Trends in agriculture are always interesting to follow.
Having grown up in the purebred livestock business, and having attended livestock shows from the time I was knee high to a cowboy boot, it has been particularly interesting to see how the size of cattle have changed through the years.
While not even a forethought in the 1950s, I have certainly seen enough pictures from that era to understand what they mean when they talk about ‘belt buckle’ cattle. For the 50s, and well into the 1960s, the champion cattle in most shows were just that, about as tall as the showman’s belt buckle. That is almost impossible to imagine in this era, but that is the way the industry viewed perfection at the time.
The arrival of the so-called exotic breeds from Europe, were led by Charolias. The first Charolais into Canada actually arrived in the late 1950s, but it was the mid-1960s before the breed really arrived in numbers and began to significantly change the industry.
Charolais were simply bigger cattle, and the North American cattle sector was quick to see value in larger frames on which to put pounds of beef.
Of course Charolais were not the only big breed to arrive and help the conversion to bigger cattle here. They were followed by breeds such as Simmental, Limousin, Maine Anjou, Gelbvieh and a rather long list of European breeds.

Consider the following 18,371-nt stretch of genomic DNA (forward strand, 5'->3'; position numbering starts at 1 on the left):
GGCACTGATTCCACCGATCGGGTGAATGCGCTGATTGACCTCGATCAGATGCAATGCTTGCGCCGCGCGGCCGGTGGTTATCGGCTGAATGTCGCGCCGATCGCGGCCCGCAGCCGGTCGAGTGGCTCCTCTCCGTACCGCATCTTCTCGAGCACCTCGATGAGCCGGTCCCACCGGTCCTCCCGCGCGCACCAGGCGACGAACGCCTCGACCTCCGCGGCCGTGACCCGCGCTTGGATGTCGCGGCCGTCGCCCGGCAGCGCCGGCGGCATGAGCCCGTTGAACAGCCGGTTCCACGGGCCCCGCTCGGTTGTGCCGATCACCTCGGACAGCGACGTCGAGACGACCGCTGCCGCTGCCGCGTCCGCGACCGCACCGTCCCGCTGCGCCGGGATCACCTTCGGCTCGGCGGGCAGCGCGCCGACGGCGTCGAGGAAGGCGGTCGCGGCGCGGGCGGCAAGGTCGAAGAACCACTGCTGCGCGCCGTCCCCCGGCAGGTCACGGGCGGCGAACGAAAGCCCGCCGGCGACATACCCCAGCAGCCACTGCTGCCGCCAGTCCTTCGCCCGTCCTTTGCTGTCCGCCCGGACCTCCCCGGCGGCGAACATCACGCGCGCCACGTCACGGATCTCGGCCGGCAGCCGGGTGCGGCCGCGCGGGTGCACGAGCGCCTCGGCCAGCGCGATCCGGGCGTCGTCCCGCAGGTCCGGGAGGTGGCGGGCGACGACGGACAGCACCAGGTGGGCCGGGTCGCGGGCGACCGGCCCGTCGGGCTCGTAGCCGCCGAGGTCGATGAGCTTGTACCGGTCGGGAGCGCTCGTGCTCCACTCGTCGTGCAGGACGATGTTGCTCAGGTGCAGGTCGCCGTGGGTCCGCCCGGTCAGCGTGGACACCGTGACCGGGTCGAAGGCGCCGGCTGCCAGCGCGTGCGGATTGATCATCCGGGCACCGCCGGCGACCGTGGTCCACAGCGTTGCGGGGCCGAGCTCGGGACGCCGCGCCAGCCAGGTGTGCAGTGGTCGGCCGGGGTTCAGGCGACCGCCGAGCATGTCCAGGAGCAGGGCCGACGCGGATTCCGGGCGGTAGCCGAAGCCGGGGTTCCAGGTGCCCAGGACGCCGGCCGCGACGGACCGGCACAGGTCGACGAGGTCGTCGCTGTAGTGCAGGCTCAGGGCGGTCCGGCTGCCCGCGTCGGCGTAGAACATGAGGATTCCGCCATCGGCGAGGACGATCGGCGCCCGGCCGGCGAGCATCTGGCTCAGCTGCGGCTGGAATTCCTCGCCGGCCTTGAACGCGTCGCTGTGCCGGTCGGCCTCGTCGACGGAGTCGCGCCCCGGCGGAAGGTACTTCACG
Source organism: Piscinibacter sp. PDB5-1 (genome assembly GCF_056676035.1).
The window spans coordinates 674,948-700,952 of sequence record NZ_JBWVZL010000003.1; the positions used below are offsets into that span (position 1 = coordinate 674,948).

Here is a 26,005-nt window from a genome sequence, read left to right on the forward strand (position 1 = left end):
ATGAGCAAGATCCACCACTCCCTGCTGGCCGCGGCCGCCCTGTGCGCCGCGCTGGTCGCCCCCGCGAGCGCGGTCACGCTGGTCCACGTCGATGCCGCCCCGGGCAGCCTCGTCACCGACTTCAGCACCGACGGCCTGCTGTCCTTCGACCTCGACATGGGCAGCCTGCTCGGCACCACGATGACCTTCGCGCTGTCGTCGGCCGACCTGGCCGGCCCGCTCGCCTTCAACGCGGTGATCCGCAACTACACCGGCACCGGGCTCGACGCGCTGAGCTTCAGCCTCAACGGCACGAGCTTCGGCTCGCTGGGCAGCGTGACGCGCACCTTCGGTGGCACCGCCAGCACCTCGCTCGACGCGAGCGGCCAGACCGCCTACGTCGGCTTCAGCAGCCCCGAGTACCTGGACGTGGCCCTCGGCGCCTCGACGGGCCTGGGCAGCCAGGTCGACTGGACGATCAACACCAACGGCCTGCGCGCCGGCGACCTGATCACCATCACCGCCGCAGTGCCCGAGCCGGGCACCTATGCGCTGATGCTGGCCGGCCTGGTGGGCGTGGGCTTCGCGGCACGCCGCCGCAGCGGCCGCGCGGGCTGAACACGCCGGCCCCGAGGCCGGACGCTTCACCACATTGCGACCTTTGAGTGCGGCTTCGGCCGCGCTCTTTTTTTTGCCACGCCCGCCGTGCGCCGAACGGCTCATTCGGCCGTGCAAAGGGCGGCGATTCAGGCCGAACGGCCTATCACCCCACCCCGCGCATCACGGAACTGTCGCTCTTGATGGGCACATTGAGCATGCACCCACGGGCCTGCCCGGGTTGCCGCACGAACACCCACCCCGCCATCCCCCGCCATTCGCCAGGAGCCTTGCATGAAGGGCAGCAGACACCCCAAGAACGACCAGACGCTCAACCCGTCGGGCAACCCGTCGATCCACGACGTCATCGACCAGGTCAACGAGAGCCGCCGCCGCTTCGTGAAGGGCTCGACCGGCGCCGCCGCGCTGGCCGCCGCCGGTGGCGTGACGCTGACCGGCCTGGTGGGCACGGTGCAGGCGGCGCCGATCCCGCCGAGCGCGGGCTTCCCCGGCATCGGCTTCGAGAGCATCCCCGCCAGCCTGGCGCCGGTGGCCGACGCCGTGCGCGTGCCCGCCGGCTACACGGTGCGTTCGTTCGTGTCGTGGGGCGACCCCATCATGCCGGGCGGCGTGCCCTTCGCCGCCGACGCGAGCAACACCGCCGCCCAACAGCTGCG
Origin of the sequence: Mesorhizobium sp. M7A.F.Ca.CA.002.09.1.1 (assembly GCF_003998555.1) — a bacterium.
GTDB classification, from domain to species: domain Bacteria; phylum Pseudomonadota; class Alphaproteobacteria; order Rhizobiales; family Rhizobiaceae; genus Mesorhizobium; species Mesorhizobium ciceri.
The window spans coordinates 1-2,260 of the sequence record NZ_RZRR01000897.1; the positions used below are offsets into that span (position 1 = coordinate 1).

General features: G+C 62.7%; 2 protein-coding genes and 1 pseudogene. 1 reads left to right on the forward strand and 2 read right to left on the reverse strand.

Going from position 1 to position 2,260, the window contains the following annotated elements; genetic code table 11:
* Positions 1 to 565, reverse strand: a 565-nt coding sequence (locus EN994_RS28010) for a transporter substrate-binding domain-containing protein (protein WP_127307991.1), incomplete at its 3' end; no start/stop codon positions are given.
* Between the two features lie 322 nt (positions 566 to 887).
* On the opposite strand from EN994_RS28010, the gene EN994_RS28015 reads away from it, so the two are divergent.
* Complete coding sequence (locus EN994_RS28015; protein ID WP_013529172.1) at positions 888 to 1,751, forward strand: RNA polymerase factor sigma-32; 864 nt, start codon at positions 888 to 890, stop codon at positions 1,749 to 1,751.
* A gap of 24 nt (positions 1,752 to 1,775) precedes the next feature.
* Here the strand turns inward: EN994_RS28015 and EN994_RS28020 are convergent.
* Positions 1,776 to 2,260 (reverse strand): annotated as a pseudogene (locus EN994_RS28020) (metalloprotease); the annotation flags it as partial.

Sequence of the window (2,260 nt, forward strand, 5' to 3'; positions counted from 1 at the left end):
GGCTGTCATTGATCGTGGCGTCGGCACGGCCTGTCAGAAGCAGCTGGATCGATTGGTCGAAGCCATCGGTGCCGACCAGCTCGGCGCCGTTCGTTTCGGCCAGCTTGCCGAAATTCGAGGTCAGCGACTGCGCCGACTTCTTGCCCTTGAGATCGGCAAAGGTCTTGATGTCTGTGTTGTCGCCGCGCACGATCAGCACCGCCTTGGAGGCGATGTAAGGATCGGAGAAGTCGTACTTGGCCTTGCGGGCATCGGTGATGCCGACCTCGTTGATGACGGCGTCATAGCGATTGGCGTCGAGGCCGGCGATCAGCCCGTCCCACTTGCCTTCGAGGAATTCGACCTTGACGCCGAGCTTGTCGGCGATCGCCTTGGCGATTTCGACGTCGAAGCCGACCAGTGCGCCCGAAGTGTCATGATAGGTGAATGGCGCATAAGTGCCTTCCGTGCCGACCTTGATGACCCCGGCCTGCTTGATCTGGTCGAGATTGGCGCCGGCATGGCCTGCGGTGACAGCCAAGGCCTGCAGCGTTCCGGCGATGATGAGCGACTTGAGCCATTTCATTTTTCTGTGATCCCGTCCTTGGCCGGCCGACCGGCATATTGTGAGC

Some, such as Charolais and Simmental are now completely ingrained in our cattle industry and have become cornerstones.
Other breeds, such as Chianina, Marchigiana, and a few others arrived in the pursuit of ever bigger cattle, but then all but disappeared again.
While some of the largest European breeds imported to Canada ended up having limited impact, through selection the cattle industry more, or less adopted the adage ‘Go Big, Or Go Home’.
You certainly saw that in showrings for years, where the eyes of judges’ were drawn to bigger.
The days of bulls reaching only a cattleman’s belt buckle were gone, and cattle become behemoths.
But like many things, the size of cattle eventually went too far. Cattleman would talk about how efficient 1300-1400 pound cows were, but their pastures were populated by animals several pounds heavier.
But recently there has been a moderation. That was evident this past week at Yorkton Exhibition.
At the Regional 4-H Beef Show at the Ex’ Wednesday, Judge Gerry Bertholet talked about moderate frames in his comments, and in heifer classes big females were not always red ribbon winners over more moderate ones.
The Saskatchewan Angus Gold judge Garner Deobold in an interview with this writer also talked about how big might have been the key to winning a decade ago, but it was no longer automatic. He said while small cattle don’t have the efficiencies needed by the industry, and suggested in some situations big can work, moderation is where the industry is now focused.
Like a pendulum the size of cattle went from one extreme to the other over some 40-years, and is not settling somewhere between the two creating more efficient animals to match producer needs in the process.
Calvin Daniels is Assistant Editor with Yorkton This Week.